Gus Carter

Boris brings in new restrictions

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Boris Johnson has announced sweeping new Covid restrictions, imposing a curfew on pubs and restaurants and telling office workers to return to home working if they can. In a statement to the House of Commons, the Prime Minister said the UK is at a 'perilous turning point' and promised that more measures would be introduced if the rate of infection was not reversed.

From Thursday, a 10 p.m. curfew on pubs, bars and restaurants will be introduced under the new restrictions which he said could last up to six months. Meanwhile, planned relaxations for sporting events have been halted while retail staff will now be required to wear face masks. Johnson told the Commons earlier this afternoon: 'I am sorry that this will affect many businesses just getting back on their feet but we must act to stop the virus.'

    Office workers have been told that they should return to working from home if they can. Those still travelling into work on public transport who fail to wear a mask will have their initial fine doubled from £100 to £200. The government's 'Covid secure guidelines' is also to become mandatory, with businesses facing fines or even closure if they fail to follow the rules. Companies that force their staff to break the new restrictions will also face a maximum £10,000 fine. 

    The PM said: 'There is nothing more frustrating for the vast majority who do comply — the law-abiding majority — than the sight of a few brazenly defying the rules.'

    However, Johnson was keen to emphasise that the restrictions were not as severe as those imposed earlier this year,  adding that people would still be able to visit shops and restaurants. However, weddings will be restricted to 15 attendees from Monday while the maximum number of 30 attendees will still be allowed for funerals.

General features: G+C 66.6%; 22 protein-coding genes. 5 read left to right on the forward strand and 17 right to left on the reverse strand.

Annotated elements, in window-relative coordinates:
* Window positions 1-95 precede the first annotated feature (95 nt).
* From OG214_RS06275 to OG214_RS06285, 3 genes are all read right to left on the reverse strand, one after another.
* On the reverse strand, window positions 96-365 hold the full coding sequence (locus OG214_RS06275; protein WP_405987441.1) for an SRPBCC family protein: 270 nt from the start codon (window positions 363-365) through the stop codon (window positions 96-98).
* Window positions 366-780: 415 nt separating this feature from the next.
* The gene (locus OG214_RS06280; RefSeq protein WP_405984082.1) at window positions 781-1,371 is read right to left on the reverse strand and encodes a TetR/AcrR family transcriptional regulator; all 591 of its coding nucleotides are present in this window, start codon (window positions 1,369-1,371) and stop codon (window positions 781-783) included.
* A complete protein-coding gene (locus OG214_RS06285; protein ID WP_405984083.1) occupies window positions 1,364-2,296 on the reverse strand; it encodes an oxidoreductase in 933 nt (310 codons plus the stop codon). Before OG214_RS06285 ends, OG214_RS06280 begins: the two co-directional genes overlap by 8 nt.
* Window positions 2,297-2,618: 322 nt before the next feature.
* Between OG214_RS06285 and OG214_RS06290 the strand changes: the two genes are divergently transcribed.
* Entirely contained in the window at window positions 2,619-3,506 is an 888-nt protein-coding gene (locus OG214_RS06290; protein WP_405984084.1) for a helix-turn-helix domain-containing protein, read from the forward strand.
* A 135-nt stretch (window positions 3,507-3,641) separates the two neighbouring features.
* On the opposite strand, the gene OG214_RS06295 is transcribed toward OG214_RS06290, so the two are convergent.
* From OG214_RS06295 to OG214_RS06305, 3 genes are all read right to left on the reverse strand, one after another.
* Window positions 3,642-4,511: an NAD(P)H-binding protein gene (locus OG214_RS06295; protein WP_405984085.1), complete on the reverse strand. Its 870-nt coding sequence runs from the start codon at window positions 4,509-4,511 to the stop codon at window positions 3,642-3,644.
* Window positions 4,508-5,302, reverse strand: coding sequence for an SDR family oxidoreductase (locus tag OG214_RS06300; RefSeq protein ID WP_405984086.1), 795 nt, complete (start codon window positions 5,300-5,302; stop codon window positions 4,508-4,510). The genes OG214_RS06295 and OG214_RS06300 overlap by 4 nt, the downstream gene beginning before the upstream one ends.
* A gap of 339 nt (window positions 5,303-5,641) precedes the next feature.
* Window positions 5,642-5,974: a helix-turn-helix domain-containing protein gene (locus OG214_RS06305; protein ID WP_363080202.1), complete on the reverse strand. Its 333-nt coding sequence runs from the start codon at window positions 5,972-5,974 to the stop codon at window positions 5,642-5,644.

He said that the measures were imposed under the principle that 'a stitch in time saves nine' and that by acting now, the government could: 'shelter the economy from the far sterner and more costly measures that would inevitably become necessary.'

    Addressing suggestions that the growth in cases could be the result of an increase in testing, the PM said: 'I wish I could reassure the House that the growing number of cases is merely a function of more testing, but a rising proportion of the tests themselves are yielding a positive result.' Johnson added: 'I also wish I could say that more of our people now have the antibodies to keep the virus off, but the latest data suggest that fewer than 8 per cent of us are in this position.'

    The PM concluded by saying that the UK was now in for the long haul, echoing the comments made by Chris Whitty yesterday in saying that the new restrictions could last for 'perhaps six months'.  

    The statement also contained a warning that a full lockdown could not been ruled out: 'If all our actions fail to bring the R number below one then we reserve the right to bring greater firepower... I fervently want to avoid taking this step but we will only be able to avoid it if these new measures work.'

    Finally, Johnson made clear that MPs would have the chance to scrutinise No. 10's decisions as well as the government's scientific advisors in a bid to placate increasing unhappiness among parliamentarians. 

    Now listen to today's Coffee House Shots podcast with Cindy Yu, Katy Balls and James Forsyth on Boris's new restrictions:

    Written byGus Carter

    Gus Carter is The Spectator's assistant online editor.

    Topics in this articlePolitics